The role of the international community in tackling global poverty has always been contentious. While there is an evident moral obligation for richer countries with the expertise and resources to assume a more active role, immense uncertainty remains over how this assistance should be organised. Dr Rachel Glennerster, Chief Economist for the United Kingdom’s Department for International Development (DFID), shared with me where she believes the answer lies: in evidence-based solutions. Randomised controlled trials are an integral part of her research, which includes the evaluation of community-driven development in Sierra Leone, empowerment of adolescent girls in Bangladesh, and health, education and micro-finance in India. “If you have a new approach to teaching in school, choose 200 schools, randomly pick some to adopt the new approach and see if there’s better learning in the schools with new teaching.”
Rachel’s rich diversity of experience working on the issue of international development, such as in the International Monetary Fund and the International Growth Centre, a research centre based jointly at the London School of Economics and Political Science and the University of Oxford, has made her realise the importance of evidence-based solutions for ending poverty. “There are many different approaches to anti-poverty – education, health, government and women’s empowerment – where you can test ideas before putting money into them. You want to know if they work or if they have harmful effects.” This ensures that the policy recommendations are feasible and applicable for implementation when DFID works with governments or non-governmental organisations in developing countries to roll out programmes.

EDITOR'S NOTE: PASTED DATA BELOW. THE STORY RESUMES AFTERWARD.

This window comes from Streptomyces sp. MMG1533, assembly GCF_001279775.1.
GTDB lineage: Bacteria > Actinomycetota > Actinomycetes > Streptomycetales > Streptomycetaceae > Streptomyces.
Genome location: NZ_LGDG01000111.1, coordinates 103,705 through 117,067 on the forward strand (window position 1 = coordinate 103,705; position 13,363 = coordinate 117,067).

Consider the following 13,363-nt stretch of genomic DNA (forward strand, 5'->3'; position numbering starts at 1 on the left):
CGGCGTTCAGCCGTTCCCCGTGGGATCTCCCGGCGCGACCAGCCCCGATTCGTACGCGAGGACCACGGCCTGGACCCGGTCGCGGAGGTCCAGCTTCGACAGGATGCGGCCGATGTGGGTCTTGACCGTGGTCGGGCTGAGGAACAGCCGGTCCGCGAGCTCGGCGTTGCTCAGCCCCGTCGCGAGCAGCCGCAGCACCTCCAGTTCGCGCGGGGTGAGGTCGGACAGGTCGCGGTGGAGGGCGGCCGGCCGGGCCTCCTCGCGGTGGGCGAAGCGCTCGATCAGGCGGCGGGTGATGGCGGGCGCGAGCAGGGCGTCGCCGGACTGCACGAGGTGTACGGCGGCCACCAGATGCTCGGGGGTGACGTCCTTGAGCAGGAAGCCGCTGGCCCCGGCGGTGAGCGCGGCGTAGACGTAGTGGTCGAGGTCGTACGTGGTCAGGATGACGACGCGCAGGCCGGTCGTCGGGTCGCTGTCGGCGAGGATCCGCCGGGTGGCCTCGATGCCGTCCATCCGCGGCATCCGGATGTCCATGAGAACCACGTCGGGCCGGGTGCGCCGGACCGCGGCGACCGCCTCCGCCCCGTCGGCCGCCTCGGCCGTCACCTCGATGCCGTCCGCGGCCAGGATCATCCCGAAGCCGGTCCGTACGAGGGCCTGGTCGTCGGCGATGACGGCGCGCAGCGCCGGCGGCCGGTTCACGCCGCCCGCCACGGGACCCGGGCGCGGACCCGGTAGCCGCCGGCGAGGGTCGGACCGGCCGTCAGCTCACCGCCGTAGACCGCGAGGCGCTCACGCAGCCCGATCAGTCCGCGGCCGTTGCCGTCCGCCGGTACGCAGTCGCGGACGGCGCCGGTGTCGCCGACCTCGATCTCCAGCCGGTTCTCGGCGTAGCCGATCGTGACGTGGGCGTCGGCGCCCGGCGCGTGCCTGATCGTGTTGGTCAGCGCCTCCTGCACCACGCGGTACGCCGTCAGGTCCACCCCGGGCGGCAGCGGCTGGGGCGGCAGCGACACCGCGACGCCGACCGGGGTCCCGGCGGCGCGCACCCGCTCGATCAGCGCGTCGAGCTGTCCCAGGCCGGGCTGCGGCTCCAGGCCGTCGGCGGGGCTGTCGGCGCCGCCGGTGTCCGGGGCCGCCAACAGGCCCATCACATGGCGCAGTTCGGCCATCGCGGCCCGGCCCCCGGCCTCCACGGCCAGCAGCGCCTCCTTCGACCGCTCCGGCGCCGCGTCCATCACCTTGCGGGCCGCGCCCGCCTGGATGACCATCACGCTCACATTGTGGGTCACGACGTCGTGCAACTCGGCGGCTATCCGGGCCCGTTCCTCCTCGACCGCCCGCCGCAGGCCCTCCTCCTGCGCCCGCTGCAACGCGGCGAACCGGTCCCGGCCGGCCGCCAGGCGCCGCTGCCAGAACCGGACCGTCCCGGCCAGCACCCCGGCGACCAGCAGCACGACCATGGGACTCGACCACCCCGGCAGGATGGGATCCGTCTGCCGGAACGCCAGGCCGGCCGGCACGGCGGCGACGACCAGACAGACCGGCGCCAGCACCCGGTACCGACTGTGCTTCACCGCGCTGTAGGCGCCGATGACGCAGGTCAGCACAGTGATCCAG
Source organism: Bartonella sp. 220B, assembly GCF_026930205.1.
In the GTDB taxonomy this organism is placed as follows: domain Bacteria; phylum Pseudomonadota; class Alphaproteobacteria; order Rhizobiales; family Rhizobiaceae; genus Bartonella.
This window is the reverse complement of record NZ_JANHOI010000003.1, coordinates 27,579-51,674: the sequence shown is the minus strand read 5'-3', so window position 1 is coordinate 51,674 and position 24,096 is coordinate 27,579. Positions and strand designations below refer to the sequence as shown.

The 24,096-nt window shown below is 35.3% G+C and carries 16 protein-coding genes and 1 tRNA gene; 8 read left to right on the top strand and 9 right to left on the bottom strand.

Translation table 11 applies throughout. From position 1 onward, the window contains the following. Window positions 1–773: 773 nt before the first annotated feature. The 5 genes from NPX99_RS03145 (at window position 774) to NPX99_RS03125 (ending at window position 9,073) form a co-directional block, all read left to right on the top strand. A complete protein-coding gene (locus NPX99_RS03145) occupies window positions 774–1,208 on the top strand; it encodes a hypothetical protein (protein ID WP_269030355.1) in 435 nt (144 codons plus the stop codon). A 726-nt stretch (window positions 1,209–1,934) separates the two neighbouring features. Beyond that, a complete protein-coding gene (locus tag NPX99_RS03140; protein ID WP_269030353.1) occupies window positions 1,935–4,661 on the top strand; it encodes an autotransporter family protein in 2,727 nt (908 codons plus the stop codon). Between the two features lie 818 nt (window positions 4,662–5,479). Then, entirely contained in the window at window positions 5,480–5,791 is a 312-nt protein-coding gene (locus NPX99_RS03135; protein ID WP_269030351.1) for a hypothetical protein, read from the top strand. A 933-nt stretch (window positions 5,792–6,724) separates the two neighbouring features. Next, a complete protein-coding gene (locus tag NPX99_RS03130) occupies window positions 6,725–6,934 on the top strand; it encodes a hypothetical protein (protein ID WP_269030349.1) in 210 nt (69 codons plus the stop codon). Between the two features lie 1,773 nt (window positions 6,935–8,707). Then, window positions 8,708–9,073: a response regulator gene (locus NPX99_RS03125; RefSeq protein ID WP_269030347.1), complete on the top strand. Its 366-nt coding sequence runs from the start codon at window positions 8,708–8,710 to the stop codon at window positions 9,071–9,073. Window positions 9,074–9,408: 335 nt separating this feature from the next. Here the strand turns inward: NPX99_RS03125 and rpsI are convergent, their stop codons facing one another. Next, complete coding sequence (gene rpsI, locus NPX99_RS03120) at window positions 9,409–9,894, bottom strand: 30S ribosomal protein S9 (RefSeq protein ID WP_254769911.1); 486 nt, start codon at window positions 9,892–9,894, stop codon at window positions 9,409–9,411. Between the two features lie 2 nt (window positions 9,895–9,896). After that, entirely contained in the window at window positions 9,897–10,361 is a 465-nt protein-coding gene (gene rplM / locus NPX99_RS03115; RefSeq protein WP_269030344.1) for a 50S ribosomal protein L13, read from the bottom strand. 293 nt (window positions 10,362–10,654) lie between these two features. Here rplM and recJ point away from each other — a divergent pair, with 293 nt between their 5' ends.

Though the research “can just rely on existing test scores from children’s end-of-school examinations”, she notes the dearth of data in developing countries, which requires researchers to collect new data. Offhandedly, Rachel rattles off examples of data that could be collected, such as how much in microcredit a family consumes, children’s test scores, and even blood and hair samples. “You can test anything, from asking people to measuring physical things on the ground. It just depends on what the programme is designed to do.”
Some scepticism lingered within me as Rachel explained the effectiveness of evidence-based solutions. How receptive would DFID’s beneficiaries be to intervention? After all, DFID is making recommendations from an elevated position and expecting developing countries to adopt these supposedly effective solutions to a local problem. Rachel concedes that what people are open to varies a lot and “rigorous evidence is never the only thing people take into account when making a decision”, but stresses that it is an increasingly important component of the decision-making process. “Not everybody wants to hear that their programme is not effective. But some have said, ‘we absolutely want to know if our programme works because if it doesn’t, we don’t want to be wasting people’s money and time, and more importantly, local people’s time.” Local governments and non-governmental organisations do want anti-poverty programmes to work, and although intervention is not always guaranteed or successful, the beneficiaries often appreciate feedback from an evidence-based perspective.